The importance of vulnerability management to endpoint security cannot be overstated. It is an excellent proactive approach to eliminate security weaknesses before they lead to a full-blown attack. But to meet the dynamic needs of modern IT ecosystems, enterprises need a streamlined way to assess their security posture. As enterprises continues to expand, vulnerabilities can burgeon across most platforms. As a result, security analysts can easily lose track of how to prioritize the more critical systems and applications.
A well-designed vulnerability management dashboard provides insights into hidden security risks enabling better decisions and a more secure organization. Vulnerability management dashboards make it easier to track assets, prioritize vulnerabilities, and implement mitigation efforts. Effective dashboards are dynamic, to ensure teams have the most relevant information in real-time.
Let’s look at some of the more important features of a vulnerability management dashboard that will enable data-driven decisions. However, remember that there is no single right way to create an effective vulnerability management dashboard. The choice of metrics and features must be tailored to the needs the organization.
Features of a Vulnerability Management Dashboard
- Detailed overview of current open issues ranked by severity score
- List of overall and active exploitable issues
- Details of upcoming vulnerability assessments
- Number of open and remediated vulnerabilities within a given period
- Vulnerability trend analysis
Security configurations management
- Track and prevent misconfigurations in systems and servers
- Audit firewalls, antivirus software, SSL, and BitLockers
- Security overview of the systems drilled down by individual resource view
Data Access Insights
The dashboard can monitor the points where data can be accessed and are thus prone to vulnerabilities. The dashboard will give analysts an overview of known points where data can be exfiltrated and prevent access to confidential enterprise information, trade secrets, and customer data. They can reduce the number of entry/exit points where data could leak and minimize risk. Indicators on the dashboard will highlight when any nefarious activity is detected in any such access point.
Dashboards can be filtered on the basis of different roles so that every stakeholder—from system admins to CISOs – can view and analyze the metrics that matter most to them.
CISOs prefer a bird’s view of the security structure and want to understand the overall direction of the organization. They also want to encourage their IT security team to improve the security posture. Their view of the vulnerability management dashboard should show:
- SLA tracking and measurement
- Risk to business
- Overall trends
- Team performance
Vulnerability Management Team
This team needs to analyze trends and also need to be prepared to combat any emergencies, implement patches, and so on. Their dashboard should show a mix of analysis and operations such as:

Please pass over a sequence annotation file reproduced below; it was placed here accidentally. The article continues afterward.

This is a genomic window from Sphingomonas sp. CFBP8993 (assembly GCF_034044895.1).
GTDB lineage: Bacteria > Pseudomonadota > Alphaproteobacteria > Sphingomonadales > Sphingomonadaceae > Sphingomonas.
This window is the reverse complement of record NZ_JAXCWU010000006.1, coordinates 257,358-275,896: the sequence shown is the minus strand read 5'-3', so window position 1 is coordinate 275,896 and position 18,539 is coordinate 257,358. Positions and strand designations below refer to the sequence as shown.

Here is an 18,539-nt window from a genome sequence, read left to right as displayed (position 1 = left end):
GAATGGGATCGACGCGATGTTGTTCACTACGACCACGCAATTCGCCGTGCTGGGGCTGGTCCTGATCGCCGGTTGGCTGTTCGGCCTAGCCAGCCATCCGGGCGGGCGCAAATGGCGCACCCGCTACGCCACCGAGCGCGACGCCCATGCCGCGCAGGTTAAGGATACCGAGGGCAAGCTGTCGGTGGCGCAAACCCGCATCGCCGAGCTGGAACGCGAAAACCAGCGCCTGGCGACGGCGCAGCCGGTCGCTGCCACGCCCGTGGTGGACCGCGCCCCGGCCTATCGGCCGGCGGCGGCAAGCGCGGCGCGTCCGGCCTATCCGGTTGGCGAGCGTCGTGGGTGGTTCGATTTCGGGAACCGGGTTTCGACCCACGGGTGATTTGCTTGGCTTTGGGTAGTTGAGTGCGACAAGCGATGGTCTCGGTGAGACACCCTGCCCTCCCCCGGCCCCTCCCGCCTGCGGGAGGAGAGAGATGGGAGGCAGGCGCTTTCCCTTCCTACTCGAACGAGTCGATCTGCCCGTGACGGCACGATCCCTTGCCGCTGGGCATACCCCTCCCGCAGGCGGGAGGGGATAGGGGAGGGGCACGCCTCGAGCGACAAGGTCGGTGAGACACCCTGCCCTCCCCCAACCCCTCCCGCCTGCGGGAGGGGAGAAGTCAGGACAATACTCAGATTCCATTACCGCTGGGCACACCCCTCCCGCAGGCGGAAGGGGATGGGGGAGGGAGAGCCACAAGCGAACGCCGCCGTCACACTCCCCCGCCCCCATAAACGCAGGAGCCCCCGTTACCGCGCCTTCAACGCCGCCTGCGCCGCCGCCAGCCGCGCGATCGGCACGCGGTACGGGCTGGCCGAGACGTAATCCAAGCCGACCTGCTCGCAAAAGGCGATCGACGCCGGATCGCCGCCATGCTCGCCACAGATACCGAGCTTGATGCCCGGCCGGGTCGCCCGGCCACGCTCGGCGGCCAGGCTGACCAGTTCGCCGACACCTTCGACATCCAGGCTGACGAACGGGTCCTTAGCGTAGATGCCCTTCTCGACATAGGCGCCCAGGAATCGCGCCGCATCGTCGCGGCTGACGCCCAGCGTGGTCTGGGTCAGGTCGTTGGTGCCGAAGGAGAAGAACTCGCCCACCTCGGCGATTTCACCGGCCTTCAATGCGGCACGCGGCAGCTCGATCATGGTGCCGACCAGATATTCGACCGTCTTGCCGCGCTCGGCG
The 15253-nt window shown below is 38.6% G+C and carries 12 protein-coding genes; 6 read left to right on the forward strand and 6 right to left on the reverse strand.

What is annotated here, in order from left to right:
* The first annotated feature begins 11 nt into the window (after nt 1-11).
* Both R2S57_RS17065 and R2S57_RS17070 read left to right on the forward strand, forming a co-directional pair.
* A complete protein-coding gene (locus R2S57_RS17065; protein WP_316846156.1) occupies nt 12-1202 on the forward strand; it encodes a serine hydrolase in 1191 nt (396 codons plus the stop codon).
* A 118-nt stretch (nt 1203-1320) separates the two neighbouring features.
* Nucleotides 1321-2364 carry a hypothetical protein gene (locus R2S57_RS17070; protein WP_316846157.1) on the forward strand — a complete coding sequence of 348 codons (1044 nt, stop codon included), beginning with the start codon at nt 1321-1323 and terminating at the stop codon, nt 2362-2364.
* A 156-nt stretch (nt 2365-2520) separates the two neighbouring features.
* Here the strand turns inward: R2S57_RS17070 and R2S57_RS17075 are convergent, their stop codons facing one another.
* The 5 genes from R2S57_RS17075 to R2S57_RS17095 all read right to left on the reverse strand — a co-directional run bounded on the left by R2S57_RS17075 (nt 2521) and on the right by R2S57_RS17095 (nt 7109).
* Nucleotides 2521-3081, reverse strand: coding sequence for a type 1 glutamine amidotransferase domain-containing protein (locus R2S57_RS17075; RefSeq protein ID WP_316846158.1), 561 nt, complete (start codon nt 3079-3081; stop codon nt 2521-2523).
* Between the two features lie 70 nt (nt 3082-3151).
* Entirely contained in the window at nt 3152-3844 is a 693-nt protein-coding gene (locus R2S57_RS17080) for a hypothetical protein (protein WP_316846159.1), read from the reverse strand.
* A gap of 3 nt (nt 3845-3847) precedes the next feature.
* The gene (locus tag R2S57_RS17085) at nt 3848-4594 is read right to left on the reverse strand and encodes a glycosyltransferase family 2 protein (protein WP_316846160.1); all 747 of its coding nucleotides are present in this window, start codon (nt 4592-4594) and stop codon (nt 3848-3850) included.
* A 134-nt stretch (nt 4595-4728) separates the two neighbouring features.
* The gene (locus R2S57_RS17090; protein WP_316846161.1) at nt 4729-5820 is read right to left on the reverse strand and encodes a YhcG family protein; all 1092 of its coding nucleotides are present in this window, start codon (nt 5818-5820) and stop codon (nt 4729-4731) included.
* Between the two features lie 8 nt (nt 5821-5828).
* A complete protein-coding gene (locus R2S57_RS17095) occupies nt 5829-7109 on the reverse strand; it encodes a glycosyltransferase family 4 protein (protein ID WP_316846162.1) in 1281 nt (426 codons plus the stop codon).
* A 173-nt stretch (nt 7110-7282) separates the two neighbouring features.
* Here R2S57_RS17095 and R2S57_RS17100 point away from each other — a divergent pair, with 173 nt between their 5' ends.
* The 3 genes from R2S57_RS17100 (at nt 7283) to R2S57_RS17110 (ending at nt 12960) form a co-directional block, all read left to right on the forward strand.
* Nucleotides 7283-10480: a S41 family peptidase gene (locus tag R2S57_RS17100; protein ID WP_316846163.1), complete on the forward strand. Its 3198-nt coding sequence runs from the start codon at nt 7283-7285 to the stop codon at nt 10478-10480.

- Vulnerabilities opened, closed or resolved per week/ month
- Most vulnerable machines, applications, systems
- SLAs being followed and met/ missed
This team is primarily interested in operational data, the metrics required to improve security and the team’s performance, and the specific actions that need to be taken. Their view will include features like:
- Tickets close to SLA
- Vulnerable machines, programs, applications etc
- Average time required to fix vulnerabilities of varying severity levels
All vulnerability management efforts can be rendered futile unless they’re evaluated and understood. The vulnerability management dashboard must also contain detailed reports, granular analysis, and customizable query reports that will help the entire IT security team – from the CISO to the analyst – to scrutinize network security, communicate risks, track progress, and security status. Available in a variety of formats, reports can be created on-demand with custom parameters, or they can be shared with the IT security teams and the CISO directly.
To be effective, any vulnerability management process should be continuous, data-driven, and well-supervised. The ultimate goal of vulnerability management is to make sure that enterprises and their security teams get complete visibility and control of vulnerable areas that may exist within their IT environment. But the vast amounts of related data can overwhelm security teams, and make it harder for them to access the right information and follow up with a fast and effective remediation process.
A vulnerability management dashboard gives a single glass-pane view, readily offering up real-time information for continuous monitoring and for taking the best course of action when executing remediation. It can also help IT leaders enhance their vulnerability management programs and be better prepared for emerging threats. With the right information available on demand, security analysts will no longer get overwhelmed with the amount of data that’s available to make decisions on managing weak spots. An intuitive, easy-to-use and comprehensive dashboard is therefore a key component of a vulnerability management solution.